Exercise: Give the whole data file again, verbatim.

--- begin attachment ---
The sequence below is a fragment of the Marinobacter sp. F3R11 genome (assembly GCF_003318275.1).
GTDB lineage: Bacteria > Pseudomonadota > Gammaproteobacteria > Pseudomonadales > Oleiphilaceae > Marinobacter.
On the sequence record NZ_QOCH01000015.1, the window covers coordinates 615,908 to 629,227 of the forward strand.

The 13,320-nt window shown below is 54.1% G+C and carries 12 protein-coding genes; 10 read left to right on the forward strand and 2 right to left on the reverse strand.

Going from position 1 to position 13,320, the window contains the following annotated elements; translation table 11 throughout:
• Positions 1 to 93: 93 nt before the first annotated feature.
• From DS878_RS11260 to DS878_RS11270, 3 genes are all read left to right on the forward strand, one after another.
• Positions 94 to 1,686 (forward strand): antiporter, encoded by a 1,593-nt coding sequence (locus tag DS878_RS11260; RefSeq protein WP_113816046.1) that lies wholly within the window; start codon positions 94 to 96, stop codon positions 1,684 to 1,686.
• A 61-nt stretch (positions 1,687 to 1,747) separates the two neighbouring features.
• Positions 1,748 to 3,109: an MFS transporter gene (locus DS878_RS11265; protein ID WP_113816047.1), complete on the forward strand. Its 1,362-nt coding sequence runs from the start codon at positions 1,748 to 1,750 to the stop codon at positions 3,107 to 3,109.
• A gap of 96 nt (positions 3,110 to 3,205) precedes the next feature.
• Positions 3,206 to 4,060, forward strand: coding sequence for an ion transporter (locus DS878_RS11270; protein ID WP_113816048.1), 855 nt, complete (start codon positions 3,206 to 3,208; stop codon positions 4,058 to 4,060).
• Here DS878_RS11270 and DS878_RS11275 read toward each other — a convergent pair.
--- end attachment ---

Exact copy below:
The sequence below is a fragment of the Marinobacter sp. F3R11 genome (assembly GCF_003318275.1).
GTDB lineage: Bacteria > Pseudomonadota > Gammaproteobacteria > Pseudomonadales > Oleiphilaceae > Marinobacter.
On the sequence record NZ_QOCH01000015.1, the window covers coordinates 615,908 to 629,227 of the forward strand.

The 13,320-nt window shown below is 54.1% G+C and carries 12 protein-coding genes; 10 read left to right on the forward strand and 2 right to left on the reverse strand.

Going from position 1 to position 13,320, the window contains the following annotated elements; translation table 11 throughout:
• Positions 1 to 93: 93 nt before the first annotated feature.
• From DS878_RS11260 to DS878_RS11270, 3 genes are all read left to right on the forward strand, one after another.
• Positions 94 to 1,686 (forward strand): antiporter, encoded by a 1,593-nt coding sequence (locus tag DS878_RS11260; RefSeq protein WP_113816046.1) that lies wholly within the window; start codon positions 94 to 96, stop codon positions 1,684 to 1,686.
• A 61-nt stretch (positions 1,687 to 1,747) separates the two neighbouring features.
• Positions 1,748 to 3,109: an MFS transporter gene (locus DS878_RS11265; protein ID WP_113816047.1), complete on the forward strand. Its 1,362-nt coding sequence runs from the start codon at positions 1,748 to 1,750 to the stop codon at positions 3,107 to 3,109.
• A gap of 96 nt (positions 3,110 to 3,205) precedes the next feature.
• Positions 3,206 to 4,060, forward strand: coding sequence for an ion transporter (locus DS878_RS11270; protein ID WP_113816048.1), 855 nt, complete (start codon positions 3,206 to 3,208; stop codon positions 4,058 to 4,060).
• Here DS878_RS11270 and DS878_RS11275 read toward each other — a convergent pair.